Commercial Drone Opportunities-Fred Morgan

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The Future Takes Flight: Expanding Opportunities for Commercial Drones
By: Fred Morgan, President & CEO of the State Chamber of Oklahoma

The potential for commercial drones in the United States—and Oklahoma in particular—is vast.
Drones, or small unmanned aircraft systems (UAS), can spur innovation and make business, farming and industry more efficient. UAS can also help keep Americans safe through various national security, border protection and disaster management applications.
Recent changes to the Federal Aviation Administration (FAA) rules mean that commercial drones are now more attainable for small business owners, farmers and entrepreneurs. With these changes, the burgeoning UAS industry is expected to expand further. Within the year, 600,000 commercial drone aircraft will be operational.
In Oklahoma, the anticipated economic impact of the UAS industry is $57.6 million, with the potential to create thousands of new jobs by 2025.
Oklahoma is positioned to be a leader in this emerging industry. As the first state to be approved for testing UAS, Oklahoma has a strong UAS research and infrastructure base already established. In addition, Oklahoma State University is the only university in the nation to have a UAS-focused graduate degree. Further, the Unmanned Aerial Systems Advisory Council launched by Governor Fallin in 2011 has helped solidify Oklahoma’s reputation as a UAS hub.
The commercial possibilities for UAS are virtually limitless. Drones have been employed in photography, military operations and site surveying for some time. But the horizons are widening to include a spectrum of industries including agriculture, oil & gas, retail, media, technology and engineering.
Drones are ideally suited for tasks that could be physically hazardous, such as firefighting or inspecting transmission lines, bridges and construction sites. In agriculture, drones can be used to monitor crops, livestock and irrigation systems. Modified UAS can be used to treat fields and assess moisture levels. Drones can be particularly beneficial for rural populations, with the potential to enhance internet connectivity and expedite package deliveries.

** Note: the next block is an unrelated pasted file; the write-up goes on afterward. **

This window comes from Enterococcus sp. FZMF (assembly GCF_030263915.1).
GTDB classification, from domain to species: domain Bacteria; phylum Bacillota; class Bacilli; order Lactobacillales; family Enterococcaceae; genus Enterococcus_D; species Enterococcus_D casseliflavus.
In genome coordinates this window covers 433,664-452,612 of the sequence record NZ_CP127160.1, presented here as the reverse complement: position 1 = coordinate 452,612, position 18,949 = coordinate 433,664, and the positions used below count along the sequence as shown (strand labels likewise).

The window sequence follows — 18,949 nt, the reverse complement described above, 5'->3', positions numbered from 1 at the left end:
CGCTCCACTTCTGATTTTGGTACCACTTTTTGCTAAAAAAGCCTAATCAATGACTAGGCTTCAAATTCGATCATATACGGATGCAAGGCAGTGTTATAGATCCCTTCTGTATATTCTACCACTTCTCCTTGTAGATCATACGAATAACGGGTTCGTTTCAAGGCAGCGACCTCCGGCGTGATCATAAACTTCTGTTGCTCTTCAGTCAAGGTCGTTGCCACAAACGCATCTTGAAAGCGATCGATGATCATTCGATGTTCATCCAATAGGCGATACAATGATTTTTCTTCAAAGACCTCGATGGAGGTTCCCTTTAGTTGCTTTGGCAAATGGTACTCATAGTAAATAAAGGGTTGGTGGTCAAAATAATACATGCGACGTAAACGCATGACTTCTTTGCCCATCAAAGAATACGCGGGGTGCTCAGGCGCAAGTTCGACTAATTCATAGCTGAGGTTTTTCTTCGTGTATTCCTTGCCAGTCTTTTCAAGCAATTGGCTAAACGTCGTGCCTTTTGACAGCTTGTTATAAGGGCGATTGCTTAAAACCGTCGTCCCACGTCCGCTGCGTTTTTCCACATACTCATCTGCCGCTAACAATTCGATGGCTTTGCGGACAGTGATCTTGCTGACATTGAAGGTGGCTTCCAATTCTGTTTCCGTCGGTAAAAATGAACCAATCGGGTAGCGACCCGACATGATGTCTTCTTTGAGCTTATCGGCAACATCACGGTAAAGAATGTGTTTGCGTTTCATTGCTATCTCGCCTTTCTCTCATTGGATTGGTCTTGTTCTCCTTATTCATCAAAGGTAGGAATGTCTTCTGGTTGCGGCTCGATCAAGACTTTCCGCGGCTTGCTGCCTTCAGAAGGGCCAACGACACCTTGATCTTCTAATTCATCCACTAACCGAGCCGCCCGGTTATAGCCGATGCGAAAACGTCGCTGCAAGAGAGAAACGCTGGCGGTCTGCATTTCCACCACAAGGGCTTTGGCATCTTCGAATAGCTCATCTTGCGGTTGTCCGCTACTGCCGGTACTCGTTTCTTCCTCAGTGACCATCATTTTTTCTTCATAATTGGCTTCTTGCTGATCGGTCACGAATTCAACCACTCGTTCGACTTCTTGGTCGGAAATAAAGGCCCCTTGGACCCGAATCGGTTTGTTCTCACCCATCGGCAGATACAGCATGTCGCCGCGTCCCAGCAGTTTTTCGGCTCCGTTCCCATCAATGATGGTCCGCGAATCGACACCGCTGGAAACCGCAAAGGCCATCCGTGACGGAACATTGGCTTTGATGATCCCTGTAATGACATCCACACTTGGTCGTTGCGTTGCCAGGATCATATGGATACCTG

Even with the many current utilizations for drones, we are just beginning to scratch the surface of this technology’s potential. There may be numerous other uses for UAS that we haven’t even thought of yet. This can be a game-changing technology, provided that we don’t impede the UAS industry’s growth through excessive regulation.
The FAA has made it easier for a greater number of people to operate small unmanned aircraft (weighing 55 pounds or less) by eliminating the requirement of a traditional pilot’s license. However, key protections remain in place. For example, operators must keep the aircraft within their line of sight at all times and not exceed heights of 400 feet or speeds of 100 mph. Moreover, UAS pilots must avoid flying over people who are not involved in the UAS operation. Operators must also secure a remote pilot’s certificate (with a small UAS rating) or be actively supervised by someone who holds such a certificate.

The new FAA rule does not deal directly with privacy or data collection. However, the FAA will provide recommended privacy guidelines as part of the registration process. And before a remote pilot’s certificate is issued, TSA performs a security background check on all applicants.
The rise of any new technology inevitably raises new concerns, and drones are no different. It can be tempting to react to the unknown with stringent regulations. However, it is important to neither over-regulate or under-regulate emerging fields like unmanned aircraft systems. This balanced approach allows UAS innovation to reach its maximum potential while properly navigating safety and privacy considerations.
With its new rules that went into effect August 29, the FAA has chosen a smart course—to allow the commercial UAS market to continue its soaring growth while anchoring that growth to appropriate safety standards.
At the State Chamber of Oklahoma, we likewise support policies that allow the UAS industry to reach its full height without losing sight of core safeguards.

By embracing this growing industry, Oklahoma can build on its momentum as an economic and industry leader in UAS. And by remaining mindful of—and responsive to—community questions related to the usage of this new technology, we can most effectively and responsibly advance the field of commercial drone aircraft in Oklahoma.
The unmanned aircraft industry is on the ascent, helping address important business, societal and industrial challenges along the way.
We’re looking forward to what is next on the horizon.

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